As a FOCUS missionary, she and her five teammates will assist at the Catholic student center at the University of Alabama in Tuscaloosa, Ala. They will assist students in forming a relationship with Christ. They will focus on activities, but also the personal relationship with God. “It’s not just a mentorship, it’s accompanying people in this walk of faith,” Thibault said. “I know that it’s a long-term investment. I’m giving people a great foundation as they go into their careers, to live the Catholic identity. My hope is that we will be launching the next doctors, teachers, people in public office, parish leaders, the next generation of the Church.”
She completed training June 30, and will be in the Salina Diocese, visiting family, and working on mission partner development. As a missionary, she will fundraise her salary for the year. “I’m looking for support financially, but also for prayers,” she said. “I’m hoping to meet up with people who will support me by praying for my students on a daily basis.”
Thibault said she will be available to talk with church or parish groups about faith and her journey between now and mid-August, when she will depart for Alabama. She said she experienced an “aha” moment during week three of training. “The last talk was ‘How to win souls, not arguments,’ ” Thibault said. “We learned it’s not by the mind we’ll win souls. It’s by loving them and being a window to Christ.”
Ellis — On a humid day in mid-June, ten first and second-graders hunched quietly over their work in a classroom at St. Mary Grade School in Ellis. They colored the first page of their Rosary workbook, as seminarian Paul Flesher discussed the first Luminous Mystery. Down the hall, third and fourth-graders received an impromptu Latin lesson during Emily Andreozzi’s explanation of the Apostle’s Creed. Next door, Payton Bergkamp pitched questions to fifth and sixth-graders during a game of Catholic trivia baseball. In the school’s cafeteria, seminarian Aaron Dlabal stacked missalettes in preparation for the students to practice the songs to be sung at the day’s Mass.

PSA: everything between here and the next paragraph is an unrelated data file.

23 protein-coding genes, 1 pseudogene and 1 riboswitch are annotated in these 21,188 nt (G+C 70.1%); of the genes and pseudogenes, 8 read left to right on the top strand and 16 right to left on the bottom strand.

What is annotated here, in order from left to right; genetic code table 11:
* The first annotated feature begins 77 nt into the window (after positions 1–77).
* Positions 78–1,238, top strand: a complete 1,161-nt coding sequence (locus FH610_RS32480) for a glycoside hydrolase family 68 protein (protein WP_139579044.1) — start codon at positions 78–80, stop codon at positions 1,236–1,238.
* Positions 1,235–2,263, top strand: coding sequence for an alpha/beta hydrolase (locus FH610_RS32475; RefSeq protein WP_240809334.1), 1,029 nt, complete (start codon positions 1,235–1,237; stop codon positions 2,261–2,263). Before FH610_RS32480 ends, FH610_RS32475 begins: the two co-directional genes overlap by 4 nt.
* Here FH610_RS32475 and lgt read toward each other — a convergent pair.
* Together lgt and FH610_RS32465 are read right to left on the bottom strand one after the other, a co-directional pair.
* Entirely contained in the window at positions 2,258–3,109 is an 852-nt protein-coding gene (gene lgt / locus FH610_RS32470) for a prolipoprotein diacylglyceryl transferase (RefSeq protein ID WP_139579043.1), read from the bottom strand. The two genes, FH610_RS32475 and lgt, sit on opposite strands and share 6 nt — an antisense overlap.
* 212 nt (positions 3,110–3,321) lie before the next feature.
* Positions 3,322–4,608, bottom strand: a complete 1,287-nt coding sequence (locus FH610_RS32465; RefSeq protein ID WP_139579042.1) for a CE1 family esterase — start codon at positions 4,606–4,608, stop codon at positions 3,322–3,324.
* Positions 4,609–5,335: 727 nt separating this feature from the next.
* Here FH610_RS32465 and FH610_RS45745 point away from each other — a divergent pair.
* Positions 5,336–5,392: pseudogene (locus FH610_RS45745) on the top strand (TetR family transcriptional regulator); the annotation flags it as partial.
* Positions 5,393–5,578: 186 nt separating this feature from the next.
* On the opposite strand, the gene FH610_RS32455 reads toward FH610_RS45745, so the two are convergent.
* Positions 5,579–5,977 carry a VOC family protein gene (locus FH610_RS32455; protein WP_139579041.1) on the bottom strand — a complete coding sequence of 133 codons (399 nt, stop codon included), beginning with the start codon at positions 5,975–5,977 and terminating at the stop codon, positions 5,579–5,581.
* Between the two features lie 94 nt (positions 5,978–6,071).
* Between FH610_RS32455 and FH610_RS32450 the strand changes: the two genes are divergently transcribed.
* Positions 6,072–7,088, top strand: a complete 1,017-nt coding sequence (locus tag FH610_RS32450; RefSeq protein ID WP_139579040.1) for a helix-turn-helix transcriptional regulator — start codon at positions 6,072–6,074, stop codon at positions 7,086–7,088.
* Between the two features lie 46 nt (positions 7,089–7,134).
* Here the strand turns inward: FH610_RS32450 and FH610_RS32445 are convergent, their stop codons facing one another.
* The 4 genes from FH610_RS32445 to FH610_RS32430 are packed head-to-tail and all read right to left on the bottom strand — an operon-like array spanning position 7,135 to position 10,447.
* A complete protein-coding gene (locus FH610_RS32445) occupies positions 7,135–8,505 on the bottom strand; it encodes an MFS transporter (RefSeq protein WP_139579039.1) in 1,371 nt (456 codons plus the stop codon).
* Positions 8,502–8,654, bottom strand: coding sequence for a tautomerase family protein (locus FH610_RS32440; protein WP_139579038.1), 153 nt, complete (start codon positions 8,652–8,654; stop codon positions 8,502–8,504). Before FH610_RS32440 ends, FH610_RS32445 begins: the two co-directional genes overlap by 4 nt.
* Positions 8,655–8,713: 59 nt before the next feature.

For Andreozzi, Bergkamp, Dlabal and Flesher, these activities were part of the kickoff to the week-long Totus Tuus program in Ellis, one of the 21 locations across the Salina Diocese served by the program during June and early July. The four individuals, all first-year Totus Tuus team members, were in the middle of their summer of work leading young participants through the program, and all of them agreed that the experience was eye-opening and rewarding. “This has been a journey growing in selflessness,” said Bergkamp, an incoming Freshman at Benedictine College. “I’ve learned how to push through those times that are more difficult, and I’ve learned you can still give even when you’re tired or frustrated.”
For Andreozzi, an education major at Benedictine College, Totus Tuus offered a glimpse into what her life as a future teacher might be like. “I knew I was called to teach so it’s been fun to get into the classrooms to teach these kids about things I love and am passionate about,” she said. “It’s also interesting to see how much more you can teach some kids versus others; you can teach the younger kids [the basics of] words in a different language, but with the older kids you can go into more depth with things.”
Salina — One day following the 19th anniversary of his ordination as a priest, Msgr. Gerald “Jerry” Vincke was introduced as the newly appointed bishop of the Salina Diocese. “I want to thank the Holy Father for his confidence in me,” Bishop-elect Vincke, 53, said during the June 13 press conference.